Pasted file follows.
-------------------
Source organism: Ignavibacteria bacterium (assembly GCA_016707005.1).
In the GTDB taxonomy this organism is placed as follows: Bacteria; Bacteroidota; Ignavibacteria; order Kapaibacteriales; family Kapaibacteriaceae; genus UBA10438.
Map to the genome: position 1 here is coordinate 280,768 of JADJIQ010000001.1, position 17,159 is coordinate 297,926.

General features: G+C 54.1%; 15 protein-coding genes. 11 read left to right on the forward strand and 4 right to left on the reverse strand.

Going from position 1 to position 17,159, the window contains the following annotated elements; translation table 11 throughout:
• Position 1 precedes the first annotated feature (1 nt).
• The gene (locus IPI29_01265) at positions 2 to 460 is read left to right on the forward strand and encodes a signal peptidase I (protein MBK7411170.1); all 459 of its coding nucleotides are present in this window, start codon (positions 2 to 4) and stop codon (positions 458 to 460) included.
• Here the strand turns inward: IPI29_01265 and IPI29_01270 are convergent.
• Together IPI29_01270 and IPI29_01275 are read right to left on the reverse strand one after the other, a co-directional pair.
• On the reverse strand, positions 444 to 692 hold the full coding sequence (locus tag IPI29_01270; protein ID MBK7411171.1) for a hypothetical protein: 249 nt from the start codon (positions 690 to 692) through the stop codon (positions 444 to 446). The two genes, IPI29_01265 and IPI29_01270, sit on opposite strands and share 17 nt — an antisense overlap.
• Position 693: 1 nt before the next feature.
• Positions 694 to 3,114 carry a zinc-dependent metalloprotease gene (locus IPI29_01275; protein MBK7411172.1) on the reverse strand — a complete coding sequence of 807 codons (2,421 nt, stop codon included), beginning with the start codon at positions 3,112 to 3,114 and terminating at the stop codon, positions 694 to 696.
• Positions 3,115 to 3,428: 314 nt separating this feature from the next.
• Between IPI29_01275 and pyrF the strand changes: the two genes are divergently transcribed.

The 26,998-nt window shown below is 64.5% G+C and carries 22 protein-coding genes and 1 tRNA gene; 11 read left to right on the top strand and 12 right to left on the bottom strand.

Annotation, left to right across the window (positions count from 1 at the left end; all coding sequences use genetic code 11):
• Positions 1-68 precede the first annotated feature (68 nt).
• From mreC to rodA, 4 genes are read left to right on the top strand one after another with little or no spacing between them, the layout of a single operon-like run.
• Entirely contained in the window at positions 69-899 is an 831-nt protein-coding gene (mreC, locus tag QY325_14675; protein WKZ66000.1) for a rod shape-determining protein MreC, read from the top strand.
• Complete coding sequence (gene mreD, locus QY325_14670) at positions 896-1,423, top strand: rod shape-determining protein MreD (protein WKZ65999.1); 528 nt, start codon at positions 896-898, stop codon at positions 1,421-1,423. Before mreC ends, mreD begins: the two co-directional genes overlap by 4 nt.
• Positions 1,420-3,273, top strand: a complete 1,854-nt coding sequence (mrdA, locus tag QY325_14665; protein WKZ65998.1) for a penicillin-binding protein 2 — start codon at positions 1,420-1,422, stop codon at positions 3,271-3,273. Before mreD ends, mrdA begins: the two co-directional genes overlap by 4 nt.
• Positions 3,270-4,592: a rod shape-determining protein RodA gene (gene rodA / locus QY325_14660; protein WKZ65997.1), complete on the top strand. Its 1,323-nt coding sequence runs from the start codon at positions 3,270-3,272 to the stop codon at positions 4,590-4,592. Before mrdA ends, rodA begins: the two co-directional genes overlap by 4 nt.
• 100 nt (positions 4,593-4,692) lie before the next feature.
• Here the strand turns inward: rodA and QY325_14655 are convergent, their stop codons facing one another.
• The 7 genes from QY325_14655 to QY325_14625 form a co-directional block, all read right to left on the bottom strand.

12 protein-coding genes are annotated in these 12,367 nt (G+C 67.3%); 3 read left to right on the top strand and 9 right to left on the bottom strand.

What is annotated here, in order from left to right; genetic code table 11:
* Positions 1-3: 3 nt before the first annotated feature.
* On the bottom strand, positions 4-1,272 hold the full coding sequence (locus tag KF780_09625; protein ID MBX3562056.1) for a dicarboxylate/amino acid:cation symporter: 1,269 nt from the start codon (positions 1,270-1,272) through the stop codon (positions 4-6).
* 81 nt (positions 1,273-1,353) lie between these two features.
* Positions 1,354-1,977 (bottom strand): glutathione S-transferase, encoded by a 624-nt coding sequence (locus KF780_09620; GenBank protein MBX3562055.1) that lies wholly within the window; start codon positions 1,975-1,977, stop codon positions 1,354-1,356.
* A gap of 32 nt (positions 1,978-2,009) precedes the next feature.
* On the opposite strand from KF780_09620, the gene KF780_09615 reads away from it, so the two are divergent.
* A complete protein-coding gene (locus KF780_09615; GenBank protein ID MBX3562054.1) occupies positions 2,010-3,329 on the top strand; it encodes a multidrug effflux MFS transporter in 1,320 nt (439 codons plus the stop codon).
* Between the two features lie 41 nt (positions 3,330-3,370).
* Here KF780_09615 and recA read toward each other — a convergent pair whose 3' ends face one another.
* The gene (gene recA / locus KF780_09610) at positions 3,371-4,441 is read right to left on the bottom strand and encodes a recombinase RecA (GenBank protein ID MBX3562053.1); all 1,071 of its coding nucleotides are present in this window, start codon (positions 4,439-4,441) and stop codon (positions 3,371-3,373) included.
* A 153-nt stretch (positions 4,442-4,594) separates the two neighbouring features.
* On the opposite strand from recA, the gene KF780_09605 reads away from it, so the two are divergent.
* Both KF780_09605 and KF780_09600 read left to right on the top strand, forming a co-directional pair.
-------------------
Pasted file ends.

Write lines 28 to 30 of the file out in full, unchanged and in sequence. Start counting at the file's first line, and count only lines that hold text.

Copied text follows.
* Positions 1-3: 3 nt before the first annotated feature.
* On the bottom strand, positions 4-1,272 hold the full coding sequence (locus tag KF780_09625; protein ID MBX3562056.1) for a dicarboxylate/amino acid:cation symporter: 1,269 nt from the start codon (positions 1,270-1,272) through the stop codon (positions 4-6).
* 81 nt (positions 1,273-1,353) lie between these two features.